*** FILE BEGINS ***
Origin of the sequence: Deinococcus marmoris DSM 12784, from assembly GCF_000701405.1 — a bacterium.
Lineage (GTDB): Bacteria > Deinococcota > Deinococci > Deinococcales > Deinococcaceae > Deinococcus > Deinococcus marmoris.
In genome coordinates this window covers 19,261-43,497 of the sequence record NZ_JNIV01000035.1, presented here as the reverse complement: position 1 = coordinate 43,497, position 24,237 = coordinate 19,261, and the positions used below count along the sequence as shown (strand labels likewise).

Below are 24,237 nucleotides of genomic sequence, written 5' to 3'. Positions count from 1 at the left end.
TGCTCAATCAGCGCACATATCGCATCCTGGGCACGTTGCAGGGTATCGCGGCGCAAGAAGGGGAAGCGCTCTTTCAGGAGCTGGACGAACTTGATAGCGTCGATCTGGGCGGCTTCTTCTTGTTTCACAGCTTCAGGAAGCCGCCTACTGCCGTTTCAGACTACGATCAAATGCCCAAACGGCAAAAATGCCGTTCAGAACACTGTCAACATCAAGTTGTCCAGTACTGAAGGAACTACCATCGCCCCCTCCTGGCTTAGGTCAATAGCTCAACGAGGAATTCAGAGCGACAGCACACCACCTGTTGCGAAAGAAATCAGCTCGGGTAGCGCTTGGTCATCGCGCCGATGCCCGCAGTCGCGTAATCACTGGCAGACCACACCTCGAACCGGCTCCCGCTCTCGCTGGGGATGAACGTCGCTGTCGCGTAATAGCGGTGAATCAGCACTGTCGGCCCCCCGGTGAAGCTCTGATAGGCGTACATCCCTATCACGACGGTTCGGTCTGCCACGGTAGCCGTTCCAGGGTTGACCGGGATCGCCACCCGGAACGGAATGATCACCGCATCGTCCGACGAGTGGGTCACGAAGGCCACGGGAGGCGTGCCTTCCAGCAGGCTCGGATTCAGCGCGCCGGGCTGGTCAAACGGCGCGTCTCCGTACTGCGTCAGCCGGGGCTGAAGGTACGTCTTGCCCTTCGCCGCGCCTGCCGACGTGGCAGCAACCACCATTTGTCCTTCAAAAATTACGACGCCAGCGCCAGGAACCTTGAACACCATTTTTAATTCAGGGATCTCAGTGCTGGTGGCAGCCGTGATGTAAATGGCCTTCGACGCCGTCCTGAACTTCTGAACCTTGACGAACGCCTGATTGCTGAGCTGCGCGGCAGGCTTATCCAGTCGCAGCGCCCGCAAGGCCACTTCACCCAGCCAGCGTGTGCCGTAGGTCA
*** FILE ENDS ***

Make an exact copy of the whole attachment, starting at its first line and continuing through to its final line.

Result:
Origin of the sequence: Deinococcus marmoris DSM 12784, from assembly GCF_000701405.1 — a bacterium.
Lineage (GTDB): Bacteria > Deinococcota > Deinococci > Deinococcales > Deinococcaceae > Deinococcus > Deinococcus marmoris.
In genome coordinates this window covers 19,261-43,497 of the sequence record NZ_JNIV01000035.1, presented here as the reverse complement: position 1 = coordinate 43,497, position 24,237 = coordinate 19,261, and the positions used below count along the sequence as shown (strand labels likewise).

Below are 24,237 nucleotides of genomic sequence, written 5' to 3'. Positions count from 1 at the left end.
TGCTCAATCAGCGCACATATCGCATCCTGGGCACGTTGCAGGGTATCGCGGCGCAAGAAGGGGAAGCGCTCTTTCAGGAGCTGGACGAACTTGATAGCGTCGATCTGGGCGGCTTCTTCTTGTTTCACAGCTTCAGGAAGCCGCCTACTGCCGTTTCAGACTACGATCAAATGCCCAAACGGCAAAAATGCCGTTCAGAACACTGTCAACATCAAGTTGTCCAGTACTGAAGGAACTACCATCGCCCCCTCCTGGCTTAGGTCAATAGCTCAACGAGGAATTCAGAGCGACAGCACACCACCTGTTGCGAAAGAAATCAGCTCGGGTAGCGCTTGGTCATCGCGCCGATGCCCGCAGTCGCGTAATCACTGGCAGACCACACCTCGAACCGGCTCCCGCTCTCGCTGGGGATGAACGTCGCTGTCGCGTAATAGCGGTGAATCAGCACTGTCGGCCCCCCGGTGAAGCTCTGATAGGCGTACATCCCTATCACGACGGTTCGGTCTGCCACGGTAGCCGTTCCAGGGTTGACCGGGATCGCCACCCGGAACGGAATGATCACCGCATCGTCCGACGAGTGGGTCACGAAGGCCACGGGAGGCGTGCCTTCCAGCAGGCTCGGATTCAGCGCGCCGGGCTGGTCAAACGGCGCGTCTCCGTACTGCGTCAGCCGGGGCTGAAGGTACGTCTTGCCCTTCGCCGCGCCTGCCGACGTGGCAGCAACCACCATTTGTCCTTCAAAAATTACGACGCCAGCGCCAGGAACCTTGAACACCATTTTTAATTCAGGGATCTCAGTGCTGGTGGCAGCCGTGATGTAAATGGCCTTCGACGCCGTCCTGAACTTCTGAACCTTGACGAACGCCTGATTGCTGAGCTGCGCGGCAGGCTTATCCAGTCGCAGCGCCCGCAAGGCCACTTCACCCAGCCAGCGTGTGCCGTAGGTCA